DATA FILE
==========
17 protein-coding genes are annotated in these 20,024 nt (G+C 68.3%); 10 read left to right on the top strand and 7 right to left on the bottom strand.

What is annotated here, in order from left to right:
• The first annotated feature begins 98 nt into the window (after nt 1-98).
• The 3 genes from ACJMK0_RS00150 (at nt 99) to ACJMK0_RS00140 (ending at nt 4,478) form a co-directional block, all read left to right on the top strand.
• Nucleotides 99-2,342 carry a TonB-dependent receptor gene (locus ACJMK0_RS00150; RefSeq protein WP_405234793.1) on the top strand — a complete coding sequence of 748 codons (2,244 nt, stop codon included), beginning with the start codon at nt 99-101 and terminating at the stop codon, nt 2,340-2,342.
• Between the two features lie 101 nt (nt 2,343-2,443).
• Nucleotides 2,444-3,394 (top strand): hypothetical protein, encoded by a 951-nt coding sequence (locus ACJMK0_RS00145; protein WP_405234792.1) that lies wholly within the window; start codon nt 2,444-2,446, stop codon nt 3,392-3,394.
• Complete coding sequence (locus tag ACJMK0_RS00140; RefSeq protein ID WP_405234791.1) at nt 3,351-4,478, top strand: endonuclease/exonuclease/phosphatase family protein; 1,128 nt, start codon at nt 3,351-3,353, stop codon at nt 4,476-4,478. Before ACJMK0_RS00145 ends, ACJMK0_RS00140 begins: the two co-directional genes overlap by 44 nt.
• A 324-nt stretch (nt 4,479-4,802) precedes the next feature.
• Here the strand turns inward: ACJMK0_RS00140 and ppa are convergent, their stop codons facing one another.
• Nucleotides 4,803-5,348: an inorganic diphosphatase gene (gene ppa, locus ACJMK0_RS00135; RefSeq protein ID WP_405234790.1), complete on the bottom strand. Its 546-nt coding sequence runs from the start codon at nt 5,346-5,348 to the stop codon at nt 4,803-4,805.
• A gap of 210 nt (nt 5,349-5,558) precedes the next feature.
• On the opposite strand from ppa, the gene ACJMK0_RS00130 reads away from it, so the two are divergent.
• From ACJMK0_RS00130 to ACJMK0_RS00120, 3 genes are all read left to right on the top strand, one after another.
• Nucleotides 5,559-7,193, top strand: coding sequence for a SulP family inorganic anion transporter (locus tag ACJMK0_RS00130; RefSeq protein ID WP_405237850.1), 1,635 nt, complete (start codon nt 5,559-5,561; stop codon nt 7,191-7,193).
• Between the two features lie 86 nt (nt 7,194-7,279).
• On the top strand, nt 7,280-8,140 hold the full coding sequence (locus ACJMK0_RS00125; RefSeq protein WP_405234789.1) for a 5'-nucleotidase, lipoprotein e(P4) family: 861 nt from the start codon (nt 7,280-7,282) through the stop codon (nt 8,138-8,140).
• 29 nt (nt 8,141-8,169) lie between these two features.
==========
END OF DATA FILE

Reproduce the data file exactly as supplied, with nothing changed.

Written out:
17 protein-coding genes are annotated in these 20,024 nt (G+C 68.3%); 10 read left to right on the top strand and 7 right to left on the bottom strand.

What is annotated here, in order from left to right:
• The first annotated feature begins 98 nt into the window (after nt 1-98).
• The 3 genes from ACJMK0_RS00150 (at nt 99) to ACJMK0_RS00140 (ending at nt 4,478) form a co-directional block, all read left to right on the top strand.
• Nucleotides 99-2,342 carry a TonB-dependent receptor gene (locus ACJMK0_RS00150; RefSeq protein WP_405234793.1) on the top strand — a complete coding sequence of 748 codons (2,244 nt, stop codon included), beginning with the start codon at nt 99-101 and terminating at the stop codon, nt 2,340-2,342.
• Between the two features lie 101 nt (nt 2,343-2,443).
• Nucleotides 2,444-3,394 (top strand): hypothetical protein, encoded by a 951-nt coding sequence (locus ACJMK0_RS00145; protein WP_405234792.1) that lies wholly within the window; start codon nt 2,444-2,446, stop codon nt 3,392-3,394.
• Complete coding sequence (locus tag ACJMK0_RS00140; RefSeq protein ID WP_405234791.1) at nt 3,351-4,478, top strand: endonuclease/exonuclease/phosphatase family protein; 1,128 nt, start codon at nt 3,351-3,353, stop codon at nt 4,476-4,478. Before ACJMK0_RS00145 ends, ACJMK0_RS00140 begins: the two co-directional genes overlap by 44 nt.
• A 324-nt stretch (nt 4,479-4,802) precedes the next feature.
• Here the strand turns inward: ACJMK0_RS00140 and ppa are convergent, their stop codons facing one another.
• Nucleotides 4,803-5,348: an inorganic diphosphatase gene (gene ppa, locus ACJMK0_RS00135; RefSeq protein ID WP_405234790.1), complete on the bottom strand. Its 546-nt coding sequence runs from the start codon at nt 5,346-5,348 to the stop codon at nt 4,803-4,805.
• A gap of 210 nt (nt 5,349-5,558) precedes the next feature.
• On the opposite strand from ppa, the gene ACJMK0_RS00130 reads away from it, so the two are divergent.
• From ACJMK0_RS00130 to ACJMK0_RS00120, 3 genes are all read left to right on the top strand, one after another.
• Nucleotides 5,559-7,193, top strand: coding sequence for a SulP family inorganic anion transporter (locus tag ACJMK0_RS00130; RefSeq protein ID WP_405237850.1), 1,635 nt, complete (start codon nt 5,559-5,561; stop codon nt 7,191-7,193).
• Between the two features lie 86 nt (nt 7,194-7,279).
• On the top strand, nt 7,280-8,140 hold the full coding sequence (locus ACJMK0_RS00125; RefSeq protein WP_405234789.1) for a 5'-nucleotidase, lipoprotein e(P4) family: 861 nt from the start codon (nt 7,280-7,282) through the stop codon (nt 8,138-8,140).
• 29 nt (nt 8,141-8,169) lie between these two features.